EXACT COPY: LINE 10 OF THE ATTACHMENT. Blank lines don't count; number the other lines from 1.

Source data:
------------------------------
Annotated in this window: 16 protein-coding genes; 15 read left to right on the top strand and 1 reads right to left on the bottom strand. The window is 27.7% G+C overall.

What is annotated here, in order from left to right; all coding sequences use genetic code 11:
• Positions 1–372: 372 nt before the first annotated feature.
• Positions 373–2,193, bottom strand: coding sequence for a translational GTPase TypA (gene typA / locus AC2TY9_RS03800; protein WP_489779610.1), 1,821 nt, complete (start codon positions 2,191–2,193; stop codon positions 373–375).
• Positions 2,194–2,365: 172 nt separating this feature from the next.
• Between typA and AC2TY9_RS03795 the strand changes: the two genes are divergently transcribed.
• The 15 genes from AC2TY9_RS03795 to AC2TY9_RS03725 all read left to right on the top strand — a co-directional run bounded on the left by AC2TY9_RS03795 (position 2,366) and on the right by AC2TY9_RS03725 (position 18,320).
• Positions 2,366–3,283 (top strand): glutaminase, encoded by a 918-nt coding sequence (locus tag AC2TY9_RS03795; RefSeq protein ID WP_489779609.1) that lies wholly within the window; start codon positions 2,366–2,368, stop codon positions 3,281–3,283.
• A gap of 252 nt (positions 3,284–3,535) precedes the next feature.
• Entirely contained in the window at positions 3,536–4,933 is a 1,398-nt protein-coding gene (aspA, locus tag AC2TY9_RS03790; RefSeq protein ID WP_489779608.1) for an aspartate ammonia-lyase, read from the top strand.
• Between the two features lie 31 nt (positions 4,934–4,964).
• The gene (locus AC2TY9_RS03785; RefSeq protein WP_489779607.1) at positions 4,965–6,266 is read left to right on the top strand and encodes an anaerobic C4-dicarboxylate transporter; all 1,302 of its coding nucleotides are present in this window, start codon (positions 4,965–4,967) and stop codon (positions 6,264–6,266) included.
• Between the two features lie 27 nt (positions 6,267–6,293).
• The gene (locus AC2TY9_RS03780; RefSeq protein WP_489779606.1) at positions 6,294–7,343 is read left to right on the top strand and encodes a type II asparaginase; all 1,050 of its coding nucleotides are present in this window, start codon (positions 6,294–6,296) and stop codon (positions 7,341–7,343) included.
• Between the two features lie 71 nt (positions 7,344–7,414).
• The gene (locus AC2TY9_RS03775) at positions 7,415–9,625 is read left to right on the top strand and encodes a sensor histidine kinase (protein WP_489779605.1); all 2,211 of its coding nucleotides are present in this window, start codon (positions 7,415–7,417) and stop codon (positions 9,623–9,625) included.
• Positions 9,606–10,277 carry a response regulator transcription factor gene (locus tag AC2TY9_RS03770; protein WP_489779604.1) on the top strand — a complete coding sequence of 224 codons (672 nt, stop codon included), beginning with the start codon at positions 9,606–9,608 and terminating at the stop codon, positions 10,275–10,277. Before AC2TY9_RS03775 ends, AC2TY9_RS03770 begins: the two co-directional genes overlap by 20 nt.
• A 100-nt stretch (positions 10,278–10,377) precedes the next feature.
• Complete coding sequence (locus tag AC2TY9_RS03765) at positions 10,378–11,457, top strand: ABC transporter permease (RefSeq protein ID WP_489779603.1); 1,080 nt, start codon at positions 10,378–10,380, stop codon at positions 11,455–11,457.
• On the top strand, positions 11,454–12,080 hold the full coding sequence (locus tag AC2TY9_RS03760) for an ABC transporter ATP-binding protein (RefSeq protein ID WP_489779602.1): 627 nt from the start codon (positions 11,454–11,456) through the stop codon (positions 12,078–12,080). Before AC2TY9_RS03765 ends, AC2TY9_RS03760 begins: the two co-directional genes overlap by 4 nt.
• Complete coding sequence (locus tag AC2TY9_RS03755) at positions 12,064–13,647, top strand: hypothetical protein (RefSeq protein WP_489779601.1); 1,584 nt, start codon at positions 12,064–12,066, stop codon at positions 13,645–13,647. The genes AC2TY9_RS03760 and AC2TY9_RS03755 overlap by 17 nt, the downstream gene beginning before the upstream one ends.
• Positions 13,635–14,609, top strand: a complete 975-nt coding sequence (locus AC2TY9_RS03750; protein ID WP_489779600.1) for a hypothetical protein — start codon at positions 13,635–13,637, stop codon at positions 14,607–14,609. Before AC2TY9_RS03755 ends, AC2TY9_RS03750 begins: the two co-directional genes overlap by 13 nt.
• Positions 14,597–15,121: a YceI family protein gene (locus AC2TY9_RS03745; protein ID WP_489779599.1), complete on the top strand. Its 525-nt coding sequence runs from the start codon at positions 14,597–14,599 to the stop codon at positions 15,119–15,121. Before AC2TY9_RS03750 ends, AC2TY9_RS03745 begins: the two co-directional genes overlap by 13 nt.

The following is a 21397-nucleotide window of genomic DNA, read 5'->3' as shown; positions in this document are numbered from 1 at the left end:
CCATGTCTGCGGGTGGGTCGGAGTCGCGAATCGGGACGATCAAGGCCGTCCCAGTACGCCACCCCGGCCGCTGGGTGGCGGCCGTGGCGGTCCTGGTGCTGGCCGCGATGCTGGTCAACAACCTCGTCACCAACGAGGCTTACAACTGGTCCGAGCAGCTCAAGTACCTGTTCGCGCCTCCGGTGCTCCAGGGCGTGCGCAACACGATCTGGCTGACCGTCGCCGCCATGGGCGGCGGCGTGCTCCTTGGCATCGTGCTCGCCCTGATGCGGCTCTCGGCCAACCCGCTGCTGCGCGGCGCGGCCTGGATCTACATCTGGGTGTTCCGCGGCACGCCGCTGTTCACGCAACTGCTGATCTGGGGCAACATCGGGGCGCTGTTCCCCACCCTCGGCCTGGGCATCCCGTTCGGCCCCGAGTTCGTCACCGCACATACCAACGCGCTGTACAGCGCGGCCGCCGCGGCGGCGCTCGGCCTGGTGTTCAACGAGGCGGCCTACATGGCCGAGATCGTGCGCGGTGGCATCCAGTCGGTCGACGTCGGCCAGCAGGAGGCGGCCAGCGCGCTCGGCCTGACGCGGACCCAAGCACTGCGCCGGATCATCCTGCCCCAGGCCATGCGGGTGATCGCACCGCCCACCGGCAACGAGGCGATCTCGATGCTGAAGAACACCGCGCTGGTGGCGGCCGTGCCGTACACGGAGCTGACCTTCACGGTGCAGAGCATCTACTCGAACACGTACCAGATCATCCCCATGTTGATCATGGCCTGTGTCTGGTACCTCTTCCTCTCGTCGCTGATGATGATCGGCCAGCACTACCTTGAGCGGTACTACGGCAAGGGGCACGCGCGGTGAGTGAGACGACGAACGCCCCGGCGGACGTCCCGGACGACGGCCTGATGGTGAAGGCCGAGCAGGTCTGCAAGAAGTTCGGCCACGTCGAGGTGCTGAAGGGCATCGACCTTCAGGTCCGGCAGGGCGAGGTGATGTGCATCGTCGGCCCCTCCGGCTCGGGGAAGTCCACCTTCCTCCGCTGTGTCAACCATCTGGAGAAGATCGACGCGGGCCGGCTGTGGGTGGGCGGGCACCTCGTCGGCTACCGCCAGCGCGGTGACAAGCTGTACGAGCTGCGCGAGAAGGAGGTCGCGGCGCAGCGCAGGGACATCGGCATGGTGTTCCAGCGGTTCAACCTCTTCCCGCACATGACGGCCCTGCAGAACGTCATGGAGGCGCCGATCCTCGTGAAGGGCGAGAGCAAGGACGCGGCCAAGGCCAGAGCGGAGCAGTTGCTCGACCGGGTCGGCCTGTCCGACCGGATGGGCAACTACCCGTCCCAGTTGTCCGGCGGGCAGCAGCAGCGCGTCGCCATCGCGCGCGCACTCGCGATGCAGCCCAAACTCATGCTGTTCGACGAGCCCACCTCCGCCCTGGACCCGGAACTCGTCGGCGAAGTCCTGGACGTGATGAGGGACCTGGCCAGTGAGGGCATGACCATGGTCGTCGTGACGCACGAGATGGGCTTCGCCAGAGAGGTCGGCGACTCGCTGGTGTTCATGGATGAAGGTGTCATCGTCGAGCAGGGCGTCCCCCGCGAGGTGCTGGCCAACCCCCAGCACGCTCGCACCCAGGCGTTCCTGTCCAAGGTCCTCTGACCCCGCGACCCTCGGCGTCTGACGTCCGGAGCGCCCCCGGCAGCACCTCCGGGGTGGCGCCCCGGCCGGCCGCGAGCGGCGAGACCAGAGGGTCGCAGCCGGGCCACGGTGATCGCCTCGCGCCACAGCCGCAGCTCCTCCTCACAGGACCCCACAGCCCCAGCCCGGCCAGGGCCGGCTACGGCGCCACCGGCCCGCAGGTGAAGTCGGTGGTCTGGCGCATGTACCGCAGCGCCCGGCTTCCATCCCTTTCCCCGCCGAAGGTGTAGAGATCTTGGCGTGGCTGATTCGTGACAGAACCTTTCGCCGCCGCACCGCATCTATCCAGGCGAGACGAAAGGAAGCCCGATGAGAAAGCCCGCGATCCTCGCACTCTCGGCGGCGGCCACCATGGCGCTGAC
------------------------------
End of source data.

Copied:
• Entirely contained in the window at positions 3,536–4,933 is a 1,398-nt protein-coding gene (aspA, locus tag AC2TY9_RS03790; RefSeq protein ID WP_489779608.1) for an aspartate ammonia-lyase, read from the top strand.